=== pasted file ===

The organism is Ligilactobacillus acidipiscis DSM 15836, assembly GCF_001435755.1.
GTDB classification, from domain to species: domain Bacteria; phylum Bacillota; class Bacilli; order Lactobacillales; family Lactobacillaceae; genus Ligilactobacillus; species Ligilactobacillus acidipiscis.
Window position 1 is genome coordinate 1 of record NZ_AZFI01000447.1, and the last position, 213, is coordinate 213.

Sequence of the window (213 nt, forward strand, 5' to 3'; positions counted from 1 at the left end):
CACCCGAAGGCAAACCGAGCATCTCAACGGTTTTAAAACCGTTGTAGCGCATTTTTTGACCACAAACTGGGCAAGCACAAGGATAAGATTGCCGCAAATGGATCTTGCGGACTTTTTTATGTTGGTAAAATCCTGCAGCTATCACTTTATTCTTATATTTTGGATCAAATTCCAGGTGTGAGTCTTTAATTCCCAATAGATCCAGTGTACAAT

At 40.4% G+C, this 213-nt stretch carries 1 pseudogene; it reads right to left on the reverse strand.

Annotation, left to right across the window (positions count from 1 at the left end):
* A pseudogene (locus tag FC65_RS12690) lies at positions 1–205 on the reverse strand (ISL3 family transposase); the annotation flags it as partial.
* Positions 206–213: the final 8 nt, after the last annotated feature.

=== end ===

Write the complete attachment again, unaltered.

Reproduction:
The organism is Ligilactobacillus acidipiscis DSM 15836, assembly GCF_001435755.1.
GTDB classification, from domain to species: domain Bacteria; phylum Bacillota; class Bacilli; order Lactobacillales; family Lactobacillaceae; genus Ligilactobacillus; species Ligilactobacillus acidipiscis.
Window position 1 is genome coordinate 1 of record NZ_AZFI01000447.1, and the last position, 213, is coordinate 213.

Sequence of the window (213 nt, forward strand, 5' to 3'; positions counted from 1 at the left end):
CACCCGAAGGCAAACCGAGCATCTCAACGGTTTTAAAACCGTTGTAGCGCATTTTTTGACCACAAACTGGGCAAGCACAAGGATAAGATTGCCGCAAATGGATCTTGCGGACTTTTTTATGTTGGTAAAATCCTGCAGCTATCACTTTATTCTTATATTTTGGATCAAATTCCAGGTGTGAGTCTTTAATTCCCAATAGATCCAGTGTACAAT

At 40.4% G+C, this 213-nt stretch carries 1 pseudogene; it reads right to left on the reverse strand.

Annotation, left to right across the window (positions count from 1 at the left end):
* A pseudogene (locus tag FC65_RS12690) lies at positions 1–205 on the reverse strand (ISL3 family transposase); the annotation flags it as partial.
* Positions 206–213: the final 8 nt, after the last annotated feature.